Purpose of Aviation Risk Management Tools
Aviation risk management tools are designed to help you manage exposure in your SMS. Managing exposure involves a lot more than just risk analysis.
To properly keep exposure within an Acceptable Level of Safety, you need risk management tools that address all areas of the SMS 4 Pillars.
What is a good risk management tool? It is a safety tool that does one or more of the following:
- Helps you perform a task, such as risk analysis or auditing;
- Helps you gather information, such as risk analysis charts or hazard reporting tools;
- Removes workload, such as with automated notifications and reminders; and
- Connects/integrates multiple activities in logical ways.
Many aviation service providers don’t have risk management tools that don’t fulfill any of the above points. Why does this matter? Risk management tools that don’t fulfill any of the above points very well may:
- Cause more work to perform a task;
- Inhibit your ability to perform the task well; and
- Provide inaccurate information.
The better the risk management too, the better it will aid you in performing tasks. A safety manager with good tools very well may be twice and efficient, with better results, than a safety manager with mediocre tools.
Here are ways to tell if your aviation risk management tools are good.
Risk Management Tools Allow You to Accomplish More Work
Risk management tools should definitely not make more work. They should do the opposite, by allowing you to accomplish more work in the same time period.
How do good risk management tools make you more efficient?
- They provide guidance, set workflows, etc.;
- Have automation features to cut down on manual, rote tasks, such as data entry; and
- Allow you to access information quickly and easily.
For example, consider a risk management tool that automatically sets the date, time, your name, and other basic details, for a report. Without this tool, you may spend 30 seconds writing this information. Other tools may save you significantly more amount of work, such as a safety tool that automatically creates safety reports and other data.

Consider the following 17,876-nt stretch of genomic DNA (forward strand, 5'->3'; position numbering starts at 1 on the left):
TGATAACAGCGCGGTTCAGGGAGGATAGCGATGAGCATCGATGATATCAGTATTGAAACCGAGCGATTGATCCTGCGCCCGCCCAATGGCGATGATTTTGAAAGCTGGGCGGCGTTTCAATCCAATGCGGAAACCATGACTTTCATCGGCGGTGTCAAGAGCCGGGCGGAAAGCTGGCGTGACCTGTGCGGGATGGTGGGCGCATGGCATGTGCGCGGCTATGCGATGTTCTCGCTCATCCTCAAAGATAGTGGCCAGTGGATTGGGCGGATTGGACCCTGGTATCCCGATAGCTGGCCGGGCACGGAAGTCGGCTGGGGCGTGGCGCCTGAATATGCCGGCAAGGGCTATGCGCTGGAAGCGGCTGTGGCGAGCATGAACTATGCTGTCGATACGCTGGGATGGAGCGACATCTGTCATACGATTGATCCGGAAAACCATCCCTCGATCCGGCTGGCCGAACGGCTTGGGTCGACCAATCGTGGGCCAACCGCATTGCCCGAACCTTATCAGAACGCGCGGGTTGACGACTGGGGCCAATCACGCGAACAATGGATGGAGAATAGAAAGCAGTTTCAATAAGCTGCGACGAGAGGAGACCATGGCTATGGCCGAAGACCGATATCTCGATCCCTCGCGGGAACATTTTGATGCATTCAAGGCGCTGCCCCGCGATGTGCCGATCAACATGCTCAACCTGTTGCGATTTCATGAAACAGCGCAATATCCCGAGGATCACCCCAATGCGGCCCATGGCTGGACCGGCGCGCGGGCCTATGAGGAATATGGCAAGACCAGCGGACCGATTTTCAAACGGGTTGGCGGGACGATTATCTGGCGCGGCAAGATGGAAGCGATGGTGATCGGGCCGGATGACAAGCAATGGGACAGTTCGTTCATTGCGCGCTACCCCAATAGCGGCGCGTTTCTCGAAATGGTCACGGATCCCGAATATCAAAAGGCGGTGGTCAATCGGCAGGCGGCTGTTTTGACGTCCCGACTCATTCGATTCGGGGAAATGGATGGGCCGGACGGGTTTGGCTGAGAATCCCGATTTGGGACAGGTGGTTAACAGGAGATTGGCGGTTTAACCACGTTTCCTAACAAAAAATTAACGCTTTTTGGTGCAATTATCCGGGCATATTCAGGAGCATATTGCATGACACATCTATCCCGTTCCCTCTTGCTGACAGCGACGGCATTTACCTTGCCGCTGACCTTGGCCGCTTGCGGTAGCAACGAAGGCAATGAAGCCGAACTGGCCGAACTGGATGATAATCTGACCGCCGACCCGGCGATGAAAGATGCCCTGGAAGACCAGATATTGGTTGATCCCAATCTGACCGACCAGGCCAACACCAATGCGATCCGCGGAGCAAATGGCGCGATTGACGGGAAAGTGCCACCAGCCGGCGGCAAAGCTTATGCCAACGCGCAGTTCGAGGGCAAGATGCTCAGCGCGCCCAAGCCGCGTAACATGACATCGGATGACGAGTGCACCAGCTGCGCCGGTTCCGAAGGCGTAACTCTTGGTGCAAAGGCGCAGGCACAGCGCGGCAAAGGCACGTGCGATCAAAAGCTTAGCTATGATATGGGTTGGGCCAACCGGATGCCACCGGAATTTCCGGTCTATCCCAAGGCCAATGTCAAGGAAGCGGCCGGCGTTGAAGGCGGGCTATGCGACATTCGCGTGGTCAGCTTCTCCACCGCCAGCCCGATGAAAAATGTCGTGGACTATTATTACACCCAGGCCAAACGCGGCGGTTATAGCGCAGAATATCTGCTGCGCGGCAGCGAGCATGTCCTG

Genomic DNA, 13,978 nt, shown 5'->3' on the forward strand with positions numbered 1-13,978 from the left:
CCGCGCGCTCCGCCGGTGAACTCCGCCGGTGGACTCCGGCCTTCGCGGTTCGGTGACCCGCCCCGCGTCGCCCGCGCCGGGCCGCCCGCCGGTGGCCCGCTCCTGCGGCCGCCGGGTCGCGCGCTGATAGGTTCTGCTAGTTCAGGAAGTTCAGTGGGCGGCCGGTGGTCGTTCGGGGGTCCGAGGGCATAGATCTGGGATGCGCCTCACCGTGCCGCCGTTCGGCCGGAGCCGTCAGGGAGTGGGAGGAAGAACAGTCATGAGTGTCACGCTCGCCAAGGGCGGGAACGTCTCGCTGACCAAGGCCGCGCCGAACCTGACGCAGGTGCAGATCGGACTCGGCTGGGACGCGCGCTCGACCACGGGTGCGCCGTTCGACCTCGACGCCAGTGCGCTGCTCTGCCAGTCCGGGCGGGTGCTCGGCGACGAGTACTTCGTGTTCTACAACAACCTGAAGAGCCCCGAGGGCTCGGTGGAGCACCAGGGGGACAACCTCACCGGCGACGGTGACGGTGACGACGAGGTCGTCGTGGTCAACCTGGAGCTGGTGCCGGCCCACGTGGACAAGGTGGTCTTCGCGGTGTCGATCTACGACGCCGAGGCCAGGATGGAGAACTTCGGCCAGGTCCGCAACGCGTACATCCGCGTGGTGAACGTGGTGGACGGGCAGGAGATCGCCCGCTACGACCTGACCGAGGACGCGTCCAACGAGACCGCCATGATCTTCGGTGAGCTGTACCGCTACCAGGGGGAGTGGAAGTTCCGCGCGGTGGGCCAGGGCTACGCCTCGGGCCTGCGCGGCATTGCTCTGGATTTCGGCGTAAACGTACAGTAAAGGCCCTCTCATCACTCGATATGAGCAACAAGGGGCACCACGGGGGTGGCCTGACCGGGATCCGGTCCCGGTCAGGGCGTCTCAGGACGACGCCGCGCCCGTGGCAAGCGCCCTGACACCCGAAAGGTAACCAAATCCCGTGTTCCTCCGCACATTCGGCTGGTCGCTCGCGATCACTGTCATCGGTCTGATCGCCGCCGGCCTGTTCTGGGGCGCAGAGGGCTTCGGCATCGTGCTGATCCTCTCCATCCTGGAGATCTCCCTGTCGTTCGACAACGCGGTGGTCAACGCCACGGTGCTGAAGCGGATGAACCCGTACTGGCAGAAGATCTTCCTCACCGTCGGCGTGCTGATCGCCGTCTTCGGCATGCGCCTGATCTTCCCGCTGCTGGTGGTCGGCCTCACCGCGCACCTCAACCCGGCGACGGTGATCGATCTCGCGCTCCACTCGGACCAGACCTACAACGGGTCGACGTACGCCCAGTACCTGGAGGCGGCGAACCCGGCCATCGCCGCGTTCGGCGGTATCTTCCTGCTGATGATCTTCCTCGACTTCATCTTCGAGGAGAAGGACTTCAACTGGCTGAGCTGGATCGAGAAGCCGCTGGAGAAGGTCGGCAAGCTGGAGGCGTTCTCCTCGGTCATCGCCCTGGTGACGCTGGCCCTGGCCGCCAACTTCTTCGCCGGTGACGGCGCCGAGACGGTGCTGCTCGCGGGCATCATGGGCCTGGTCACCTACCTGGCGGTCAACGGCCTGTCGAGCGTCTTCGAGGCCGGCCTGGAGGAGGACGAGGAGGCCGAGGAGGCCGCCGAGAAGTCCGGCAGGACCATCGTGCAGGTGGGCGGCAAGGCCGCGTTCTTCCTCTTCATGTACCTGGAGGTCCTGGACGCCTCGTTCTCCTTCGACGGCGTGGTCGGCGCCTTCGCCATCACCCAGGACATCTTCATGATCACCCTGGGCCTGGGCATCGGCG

If every task you perform in your SMS involves a similar amount of extra work that you wouldn’t have to do with good risk management tools, then you can easily waste hundreds of hours every year performing extra work. Good risk management tools cut out as much manual work as possible.
Risk Management Tools Have Automation Features
Part of cutting out as much work as possible involves automation. Automation can be:
- Automatically filling in rote information, such as dates, names, report IDs, etc.
- Automatically notifying you, so that you don’t have to spend extra time monitoring and looking up information; and
- Automatically searching and sifting information, so that you don’t have to spend time looking for or compiling it.
Automation makes performing tasks significantly less frustrating and more interactive to use.
Tools are Centralized
Centralized tools are very important. A centralized tool is one that:
- There is only one copy of it, such as a Google Sheet, aviation safety software, etc.
- You can control security access to it, such as with an aviation safety database; and
- There’s no risk of duplication or data loss.
Aviation safety “tools” like Excel spreadsheets on your computer are great examples of tools that are NOT centralized. Tools that are not centralized are at risk of:
- Data loss;
- Data duplication; and
- Inaccurate data.
Risk Management Tools Are Visual
In a set of good risk management tools, some of those tools should display data visually, such as via:
- Line charts;
- Bar graphs; and
- Pie charts.
Visual risk management tools are important for displaying data because they are easier to comprehend than trying to make sense of a large table of data. In short, they put the data in perspective.
Furthermore, you can use these charts to create reports and provide them to stakeholders.
Your Risk Management Tools Cover All 4 Pillars of SMS
As said earlier, risk management tools should cove more than just safety assurance activities like risk analysis, performance monitoring, or risk assessment. You should also have some tools to:
- Manage identified hazards and risks;
- Promote the safety program; and
- Manage your safety policy.
Some examples of such tools would be risk management tools for:
- Safety newsletters;
- Goals and objectives;
- Safety surveys;
- Safety training;
- Meeting management; and
- Hazard analysis.
It’s a bonus if tools from different pillars are integrated together.
Your Tools Cover Multiple Types of Performance
Safety performance in aviation SMS is much more than monitoring one type of performance. For example, some very important different types of performance you may need to monitor are:
- Ability to meet goals and objectives (with key performance indicators);
- Classification data on reported issues;
- Raw data for data mining; and
- Risk management performance, such as average time to close issues.
Good risk management tools offer many different looks at the safety performance of your SMS.